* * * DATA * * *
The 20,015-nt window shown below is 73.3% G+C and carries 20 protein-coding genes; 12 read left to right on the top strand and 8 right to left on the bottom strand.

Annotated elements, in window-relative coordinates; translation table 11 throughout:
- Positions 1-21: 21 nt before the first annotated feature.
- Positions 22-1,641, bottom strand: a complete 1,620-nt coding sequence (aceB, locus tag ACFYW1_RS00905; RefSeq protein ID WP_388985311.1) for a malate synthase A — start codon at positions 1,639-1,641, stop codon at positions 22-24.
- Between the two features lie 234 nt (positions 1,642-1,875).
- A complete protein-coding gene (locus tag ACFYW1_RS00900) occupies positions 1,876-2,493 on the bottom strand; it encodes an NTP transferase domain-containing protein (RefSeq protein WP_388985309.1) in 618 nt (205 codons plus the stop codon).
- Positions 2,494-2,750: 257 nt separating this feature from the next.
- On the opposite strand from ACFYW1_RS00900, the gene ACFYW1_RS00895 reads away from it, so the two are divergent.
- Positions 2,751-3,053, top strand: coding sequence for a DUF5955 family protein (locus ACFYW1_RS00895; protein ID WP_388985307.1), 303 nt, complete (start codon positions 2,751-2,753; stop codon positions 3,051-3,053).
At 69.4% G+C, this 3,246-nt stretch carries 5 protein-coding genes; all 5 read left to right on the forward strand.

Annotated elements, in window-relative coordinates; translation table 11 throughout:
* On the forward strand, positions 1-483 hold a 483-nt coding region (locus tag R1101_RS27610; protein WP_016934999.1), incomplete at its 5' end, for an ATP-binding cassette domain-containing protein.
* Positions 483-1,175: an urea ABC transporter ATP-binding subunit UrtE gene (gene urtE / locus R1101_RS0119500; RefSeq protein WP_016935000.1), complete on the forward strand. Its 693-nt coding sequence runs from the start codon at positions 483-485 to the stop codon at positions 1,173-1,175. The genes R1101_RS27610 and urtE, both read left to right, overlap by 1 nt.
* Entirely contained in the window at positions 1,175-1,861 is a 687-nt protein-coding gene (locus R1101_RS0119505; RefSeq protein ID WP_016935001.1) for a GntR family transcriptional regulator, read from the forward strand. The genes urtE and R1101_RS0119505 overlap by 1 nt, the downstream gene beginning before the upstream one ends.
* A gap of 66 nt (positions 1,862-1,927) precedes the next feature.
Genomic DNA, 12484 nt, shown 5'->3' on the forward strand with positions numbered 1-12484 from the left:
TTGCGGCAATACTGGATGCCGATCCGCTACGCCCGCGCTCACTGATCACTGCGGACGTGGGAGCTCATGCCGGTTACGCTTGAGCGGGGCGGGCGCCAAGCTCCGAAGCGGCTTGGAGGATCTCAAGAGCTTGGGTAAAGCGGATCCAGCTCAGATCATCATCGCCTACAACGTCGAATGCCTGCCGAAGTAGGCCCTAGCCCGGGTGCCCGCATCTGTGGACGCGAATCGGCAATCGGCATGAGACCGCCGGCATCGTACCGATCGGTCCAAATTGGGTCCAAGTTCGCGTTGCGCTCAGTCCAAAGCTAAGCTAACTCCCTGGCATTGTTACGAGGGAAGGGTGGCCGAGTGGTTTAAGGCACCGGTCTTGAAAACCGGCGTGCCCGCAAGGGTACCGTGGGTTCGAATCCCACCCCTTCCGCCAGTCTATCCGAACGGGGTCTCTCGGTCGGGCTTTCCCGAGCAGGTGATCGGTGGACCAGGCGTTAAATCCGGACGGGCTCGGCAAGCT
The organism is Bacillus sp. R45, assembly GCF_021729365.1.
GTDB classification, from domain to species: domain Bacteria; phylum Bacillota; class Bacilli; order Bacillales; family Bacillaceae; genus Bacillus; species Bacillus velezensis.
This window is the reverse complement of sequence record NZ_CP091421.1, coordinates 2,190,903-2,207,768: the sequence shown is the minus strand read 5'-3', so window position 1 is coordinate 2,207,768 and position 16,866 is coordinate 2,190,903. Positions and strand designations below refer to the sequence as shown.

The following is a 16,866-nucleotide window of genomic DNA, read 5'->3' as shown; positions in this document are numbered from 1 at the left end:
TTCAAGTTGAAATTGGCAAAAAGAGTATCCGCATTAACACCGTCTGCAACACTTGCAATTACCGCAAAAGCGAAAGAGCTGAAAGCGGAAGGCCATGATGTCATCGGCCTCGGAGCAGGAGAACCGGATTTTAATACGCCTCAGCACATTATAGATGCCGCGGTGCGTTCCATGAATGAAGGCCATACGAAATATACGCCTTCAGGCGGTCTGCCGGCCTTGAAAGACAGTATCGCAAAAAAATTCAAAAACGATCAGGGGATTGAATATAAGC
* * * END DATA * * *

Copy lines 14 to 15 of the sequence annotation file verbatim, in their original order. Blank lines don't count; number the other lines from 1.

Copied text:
* Entirely contained in the window at positions 1,175-1,861 is a 687-nt protein-coding gene (locus R1101_RS0119505; RefSeq protein ID WP_016935001.1) for a GntR family transcriptional regulator, read from the forward strand. The genes urtE and R1101_RS0119505 overlap by 1 nt, the downstream gene beginning before the upstream one ends.
* A gap of 66 nt (positions 1,862-1,927) precedes the next feature.